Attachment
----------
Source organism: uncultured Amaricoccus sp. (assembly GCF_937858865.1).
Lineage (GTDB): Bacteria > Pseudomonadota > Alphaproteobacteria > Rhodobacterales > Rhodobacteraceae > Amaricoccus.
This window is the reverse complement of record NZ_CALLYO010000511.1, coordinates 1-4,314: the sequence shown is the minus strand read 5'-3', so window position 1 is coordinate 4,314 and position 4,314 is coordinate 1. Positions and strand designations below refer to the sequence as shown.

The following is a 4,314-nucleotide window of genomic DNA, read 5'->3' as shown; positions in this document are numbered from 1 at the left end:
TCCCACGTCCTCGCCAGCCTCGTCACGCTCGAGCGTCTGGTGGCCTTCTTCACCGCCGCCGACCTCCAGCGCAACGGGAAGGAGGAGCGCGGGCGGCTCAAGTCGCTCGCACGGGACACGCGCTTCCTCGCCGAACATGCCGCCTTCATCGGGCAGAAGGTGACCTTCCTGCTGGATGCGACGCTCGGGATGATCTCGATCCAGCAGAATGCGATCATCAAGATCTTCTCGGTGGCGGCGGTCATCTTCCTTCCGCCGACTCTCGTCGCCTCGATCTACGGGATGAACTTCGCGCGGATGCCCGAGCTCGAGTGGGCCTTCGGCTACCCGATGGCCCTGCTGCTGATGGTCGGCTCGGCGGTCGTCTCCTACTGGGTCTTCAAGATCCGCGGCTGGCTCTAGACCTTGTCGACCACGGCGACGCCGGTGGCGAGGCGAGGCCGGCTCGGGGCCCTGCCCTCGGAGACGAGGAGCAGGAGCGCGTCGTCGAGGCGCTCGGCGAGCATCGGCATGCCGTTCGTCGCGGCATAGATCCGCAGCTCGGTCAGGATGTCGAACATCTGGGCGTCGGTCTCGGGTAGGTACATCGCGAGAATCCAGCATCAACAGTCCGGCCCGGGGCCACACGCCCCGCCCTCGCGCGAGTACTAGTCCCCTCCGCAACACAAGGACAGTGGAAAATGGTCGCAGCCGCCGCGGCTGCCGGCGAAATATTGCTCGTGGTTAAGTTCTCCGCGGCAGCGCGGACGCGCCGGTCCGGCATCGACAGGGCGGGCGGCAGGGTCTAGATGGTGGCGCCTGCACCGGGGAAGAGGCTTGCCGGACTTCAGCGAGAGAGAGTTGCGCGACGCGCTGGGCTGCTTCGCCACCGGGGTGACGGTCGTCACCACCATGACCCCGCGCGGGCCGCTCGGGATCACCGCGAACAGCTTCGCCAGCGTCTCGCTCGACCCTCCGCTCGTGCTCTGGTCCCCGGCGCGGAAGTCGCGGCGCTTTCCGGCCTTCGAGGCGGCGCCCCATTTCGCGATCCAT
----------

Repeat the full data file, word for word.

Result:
Source organism: uncultured Amaricoccus sp. (assembly GCF_937858865.1).
Lineage (GTDB): Bacteria > Pseudomonadota > Alphaproteobacteria > Rhodobacterales > Rhodobacteraceae > Amaricoccus.
This window is the reverse complement of record NZ_CALLYO010000511.1, coordinates 1-4,314: the sequence shown is the minus strand read 5'-3', so window position 1 is coordinate 4,314 and position 4,314 is coordinate 1. Positions and strand designations below refer to the sequence as shown.

The following is a 4,314-nucleotide window of genomic DNA, read 5'->3' as shown; positions in this document are numbered from 1 at the left end:
TCCCACGTCCTCGCCAGCCTCGTCACGCTCGAGCGTCTGGTGGCCTTCTTCACCGCCGCCGACCTCCAGCGCAACGGGAAGGAGGAGCGCGGGCGGCTCAAGTCGCTCGCACGGGACACGCGCTTCCTCGCCGAACATGCCGCCTTCATCGGGCAGAAGGTGACCTTCCTGCTGGATGCGACGCTCGGGATGATCTCGATCCAGCAGAATGCGATCATCAAGATCTTCTCGGTGGCGGCGGTCATCTTCCTTCCGCCGACTCTCGTCGCCTCGATCTACGGGATGAACTTCGCGCGGATGCCCGAGCTCGAGTGGGCCTTCGGCTACCCGATGGCCCTGCTGCTGATGGTCGGCTCGGCGGTCGTCTCCTACTGGGTCTTCAAGATCCGCGGCTGGCTCTAGACCTTGTCGACCACGGCGACGCCGGTGGCGAGGCGAGGCCGGCTCGGGGCCCTGCCCTCGGAGACGAGGAGCAGGAGCGCGTCGTCGAGGCGCTCGGCGAGCATCGGCATGCCGTTCGTCGCGGCATAGATCCGCAGCTCGGTCAGGATGTCGAACATCTGGGCGTCGGTCTCGGGTAGGTACATCGCGAGAATCCAGCATCAACAGTCCGGCCCGGGGCCACACGCCCCGCCCTCGCGCGAGTACTAGTCCCCTCCGCAACACAAGGACAGTGGAAAATGGTCGCAGCCGCCGCGGCTGCCGGCGAAATATTGCTCGTGGTTAAGTTCTCCGCGGCAGCGCGGACGCGCCGGTCCGGCATCGACAGGGCGGGCGGCAGGGTCTAGATGGTGGCGCCTGCACCGGGGAAGAGGCTTGCCGGACTTCAGCGAGAGAGAGTTGCGCGACGCGCTGGGCTGCTTCGCCACCGGGGTGACGGTCGTCACCACCATGACCCCGCGCGGGCCGCTCGGGATCACCGCGAACAGCTTCGCCAGCGTCTCGCTCGACCCTCCGCTCGTGCTCTGGTCCCCGGCGCGGAAGTCGCGGCGCTTTCCGGCCTTCGAGGCGGCGCCCCATTTCGCGATCCAT